Naval workers, insulators and factory workers are considered high-risk occupations for mesothelioma. As Foster Wheeler employees were involved in the manufacturing process of several products which used asbestos, it is likely that they came in close contact with the toxic fibers. Many of these products were required to be heat-resistant – either because asbestos was a cheaper product than alternatives, or because it was mandated by institutions like the Navy

Foster Wheeler Products Containing Asbestos

Foster Wheeler manufactured several products containing asbestos, including:

  • Boiler components
  • Steam generators
  • Steam drums
  • Insulating cement
  • Valves
  • Gaskets
  • Marine boilers

See If You Qualify For Mesothelioma Compensation Today!

Our experts help you recover your share of the $30bn set aside for victims of mesothelioma. We help you pre-qualify and apply for free - no lawsuit or court appearance required.

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Court Denies, in Part, Plaintiffs’ Appeal of Summary Judgment for Various Defendants [May 2023]

Lynda Berry v. ANCO Insulations, et al [May 2019]

Amec Foster Wheeler faces £310m bill to settle asbestos-related claims [August 2017]

Sawyer v. Foster Wheeler LLC, No. 16-1530 (4th Cir. 2017)

Grant v. Foster Wheeler, LLC [June 2016]

Moran v. Foster Wheeler Energy Corp. [April 2016]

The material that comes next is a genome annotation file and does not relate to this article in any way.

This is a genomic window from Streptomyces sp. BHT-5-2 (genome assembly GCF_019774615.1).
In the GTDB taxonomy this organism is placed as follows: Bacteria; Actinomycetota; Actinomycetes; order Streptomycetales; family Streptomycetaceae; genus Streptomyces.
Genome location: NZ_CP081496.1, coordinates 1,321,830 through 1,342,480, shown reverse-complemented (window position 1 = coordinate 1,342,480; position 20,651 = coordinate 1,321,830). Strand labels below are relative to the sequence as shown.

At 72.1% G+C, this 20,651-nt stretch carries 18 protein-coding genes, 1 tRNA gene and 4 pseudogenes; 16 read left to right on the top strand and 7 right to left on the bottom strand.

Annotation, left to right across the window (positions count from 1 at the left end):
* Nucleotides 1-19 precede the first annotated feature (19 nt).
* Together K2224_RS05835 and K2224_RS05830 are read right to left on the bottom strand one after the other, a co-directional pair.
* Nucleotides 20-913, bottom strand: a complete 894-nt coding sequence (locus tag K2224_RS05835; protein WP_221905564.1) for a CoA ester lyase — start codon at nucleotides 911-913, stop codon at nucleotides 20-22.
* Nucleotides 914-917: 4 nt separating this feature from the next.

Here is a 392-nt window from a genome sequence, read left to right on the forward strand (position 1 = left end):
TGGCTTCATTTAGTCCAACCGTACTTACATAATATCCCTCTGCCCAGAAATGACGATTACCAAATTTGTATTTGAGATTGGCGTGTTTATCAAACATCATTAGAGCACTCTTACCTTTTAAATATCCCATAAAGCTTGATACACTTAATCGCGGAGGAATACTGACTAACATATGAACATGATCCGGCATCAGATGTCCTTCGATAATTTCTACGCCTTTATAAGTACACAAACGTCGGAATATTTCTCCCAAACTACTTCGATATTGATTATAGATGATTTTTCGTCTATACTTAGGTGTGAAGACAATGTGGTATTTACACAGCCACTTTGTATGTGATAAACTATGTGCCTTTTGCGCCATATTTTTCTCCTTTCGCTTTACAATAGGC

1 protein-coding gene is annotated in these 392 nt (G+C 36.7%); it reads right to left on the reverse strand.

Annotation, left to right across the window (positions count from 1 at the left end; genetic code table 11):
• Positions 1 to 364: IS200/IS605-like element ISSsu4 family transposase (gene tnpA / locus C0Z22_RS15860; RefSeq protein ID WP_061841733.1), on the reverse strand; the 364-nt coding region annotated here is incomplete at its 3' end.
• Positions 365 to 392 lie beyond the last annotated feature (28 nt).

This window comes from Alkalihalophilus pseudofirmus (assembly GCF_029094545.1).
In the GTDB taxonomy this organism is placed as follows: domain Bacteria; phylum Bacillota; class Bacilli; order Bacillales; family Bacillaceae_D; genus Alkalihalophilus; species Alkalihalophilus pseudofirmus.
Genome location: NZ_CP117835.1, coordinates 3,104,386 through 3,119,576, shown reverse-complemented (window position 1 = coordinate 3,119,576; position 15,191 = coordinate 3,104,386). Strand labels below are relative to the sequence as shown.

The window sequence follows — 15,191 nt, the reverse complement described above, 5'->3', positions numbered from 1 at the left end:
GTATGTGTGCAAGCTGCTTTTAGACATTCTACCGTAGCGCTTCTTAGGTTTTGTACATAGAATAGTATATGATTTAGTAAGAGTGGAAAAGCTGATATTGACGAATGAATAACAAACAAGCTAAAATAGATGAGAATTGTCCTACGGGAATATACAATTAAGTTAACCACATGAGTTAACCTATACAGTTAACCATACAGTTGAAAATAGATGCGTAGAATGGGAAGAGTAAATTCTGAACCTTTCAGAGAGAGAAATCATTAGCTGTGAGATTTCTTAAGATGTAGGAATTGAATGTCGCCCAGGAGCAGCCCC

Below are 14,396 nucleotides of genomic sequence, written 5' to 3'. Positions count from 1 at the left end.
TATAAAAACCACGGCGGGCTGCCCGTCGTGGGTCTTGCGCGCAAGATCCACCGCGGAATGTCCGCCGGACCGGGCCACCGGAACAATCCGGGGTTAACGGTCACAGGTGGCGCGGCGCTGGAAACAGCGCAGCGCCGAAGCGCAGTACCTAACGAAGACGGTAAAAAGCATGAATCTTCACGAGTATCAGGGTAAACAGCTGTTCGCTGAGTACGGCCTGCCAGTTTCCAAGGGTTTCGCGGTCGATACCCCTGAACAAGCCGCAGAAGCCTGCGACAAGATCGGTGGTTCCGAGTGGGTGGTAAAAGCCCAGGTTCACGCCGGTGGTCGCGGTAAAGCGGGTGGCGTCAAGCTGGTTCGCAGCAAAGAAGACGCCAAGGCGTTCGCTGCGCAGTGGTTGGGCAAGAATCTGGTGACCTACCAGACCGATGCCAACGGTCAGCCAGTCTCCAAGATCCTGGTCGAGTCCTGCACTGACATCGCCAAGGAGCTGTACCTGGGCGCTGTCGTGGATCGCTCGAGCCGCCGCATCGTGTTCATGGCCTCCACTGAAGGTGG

Davis v. Foster Wheeler Energy Corp. [April 2012]

Foster Wheeler L.L.C. v Affiliated FM Ins. Co. [March 2010]

Andrews v. Foster Wheeler [March 2006]

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Written and legally reviewed by Samuel Meirowitz

Attorney and On-Site Legal Advocate

Samuel Meirowitz is a member of the “Top 100 Trial Lawyers.” Mr. Meirowitz was named a “Rising Star” in 2013 & 2014 by Super Lawyers and then a Super Lawyer every year since 2016. In 2013, Mr. Meirowitz obtained what is believed to be the first multi-million-dollar asbestos verdict seen in more than two decades in a New York federal court. In that highly contentious matter, Mr. Meirowitz was able to convince the jury to hold a boiler manufacturer responsible for 60 percent of the $3.8 million awarded, despite the defendant’s attempt to escape all blame by pointing fingers at the plaintiff’s employer and the U.S. Navy (in which the plaintiff admirably served from 1966-70 during the Vietnam conflict). This verdict was upheld by the United States Court of Appeals for the Second Circuit.